Powers of Life and Death

Lights at a roadside shrine

In his introduction to Tantra Song (written about previously here) Lawrence Rinder invites us into the world of Tantric images by describing how he feels when he is out in the countryside, looking at the trees and the stars:

I have little idea what I am looking at, even though I might be able to give it a name, or perhaps recall some principle of nature that has made it as it is. What I see is color, texture, shape. I see energy, evidence of change, and the transforming powers of life and death.

He goes on to draw an analogy to the experience of looking at mystical images such as those contained in Tantra Song:

Franck André Jamme’s collection of Tantric images affects me in a similar way. Just little scraps of paper really with barely a mark upon them. Simple. Anonymous. Repetitive. But utterly riveting. I can’t begin to say what these images are. I know virtually nothing about the tradition from which they spring…In these divine images, I find an echo of art.

It helps that I have a very broad definition of art…Maybe art isn’t quite the right word: let’s call them experiences that ground us in the real, images that cut to the quick of what we might be.

Rinder’s response to Franck André Jamme‘s collection of sacred Tantric images parallels my own response to those exquisite forms. It also played out for me again during my weeks visiting living Hindu temples in southern India.

Much has been written to denigrate the dark side of our Western proclivity to be idea tourists, shopping for concepts and tokens inappropriately stripped of their sacred cultural context. But there is a significant distinction between insensitive, sacreligious appropriation and the open mind/open heart position that Rinder describes. His words have helped me find a place of integrity to stand as I encountered these deeply moving rituals and celebrations. And even though I am not an expert on Hindu thought and will always be an observer looking in from the outside, I feel the connection to the “transforming powers of life and death” that are played out every day in these ancient shrines.

Inside the temple at Madurai

Chanting in the ancient temples of Hampi

Offerings of coconuts and flowers, ready for the pilgrims at Chamundi Hill in Mysore

Jain priest at the foot of the immense statue of Lord Gommateshwara

Hindu variation on milagros

Temple entrance, Madurai

Altar at Madurai

Nandi in the Shiva temple at Madurai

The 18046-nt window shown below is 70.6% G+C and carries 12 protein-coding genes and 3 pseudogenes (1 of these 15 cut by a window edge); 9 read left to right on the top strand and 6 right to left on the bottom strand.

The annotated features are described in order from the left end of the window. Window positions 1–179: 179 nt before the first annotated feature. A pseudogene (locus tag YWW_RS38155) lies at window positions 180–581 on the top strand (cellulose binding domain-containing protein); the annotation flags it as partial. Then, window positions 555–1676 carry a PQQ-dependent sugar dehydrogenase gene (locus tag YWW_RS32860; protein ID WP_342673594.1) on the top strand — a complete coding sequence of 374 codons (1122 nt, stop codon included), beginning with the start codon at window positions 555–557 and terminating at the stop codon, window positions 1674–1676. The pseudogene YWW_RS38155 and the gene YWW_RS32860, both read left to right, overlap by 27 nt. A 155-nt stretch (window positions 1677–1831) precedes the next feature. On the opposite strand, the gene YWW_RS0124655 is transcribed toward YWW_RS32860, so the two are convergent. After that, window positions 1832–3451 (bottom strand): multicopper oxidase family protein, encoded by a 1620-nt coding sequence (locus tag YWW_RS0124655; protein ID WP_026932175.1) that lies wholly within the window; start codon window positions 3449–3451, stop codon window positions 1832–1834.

Generally inclusive, Hindus have their limits too

Puja procession at Madurai

Putting the gods to bed…Madurai

Temple elephant at Thanjavur: A coin offering gives you a gentle tap on the top of the head

Sacred lingam at Thanjavur

Brahmin family’s prostrate offering at Kanchipuram

Gods adorned, a sign of being cared for

Pilgrims in Chidambaram, a part of life

Wise men in the digital age

Ornamenting the tree

Offering to Nandi, in Kanchipuram

Reader at Sri Kanchi Kamakshi temple

5 Replies to “Powers of Life and Death”

  1. These are such powerful images, though completely strange to me as a westerner, with so much color and so much imagination. It must be overwhelming to be in the midst of this, rather than see a selection of sculpture in a museum.

    1. Altoon, the otherness of these places and rituals is part of what astounds me, both visually and conceptually. They show up in my dreams for months, and I am sure they are tempering the nature of my work in the studio in their own subtle fashion. My going there is my own kind of pilgrimage, something I feel I need every few years.

      Thanks for your comments.

  2. In the case of these displays of huge stone carvings, yards of bright draped fabric, opulent tropical flowers, tattooed elephants, ornate columns, painted drawings, wooden mobiles, costumed figurines, festooned alters, henna powdered statuary, seems to be every conceivable way to display the mystery of the power of the gods and the care given to them, quite a visual avalanche!

    1. Di, I love that phrase, a visual avalanche. Yes! Thanks for your list. It IS an extraordinary inventory of images.

  3. Fantastic post and images…I love the colors, absolutely fascinating. I hope to one day immerse myself in this rich culture. Thank you for sharing.

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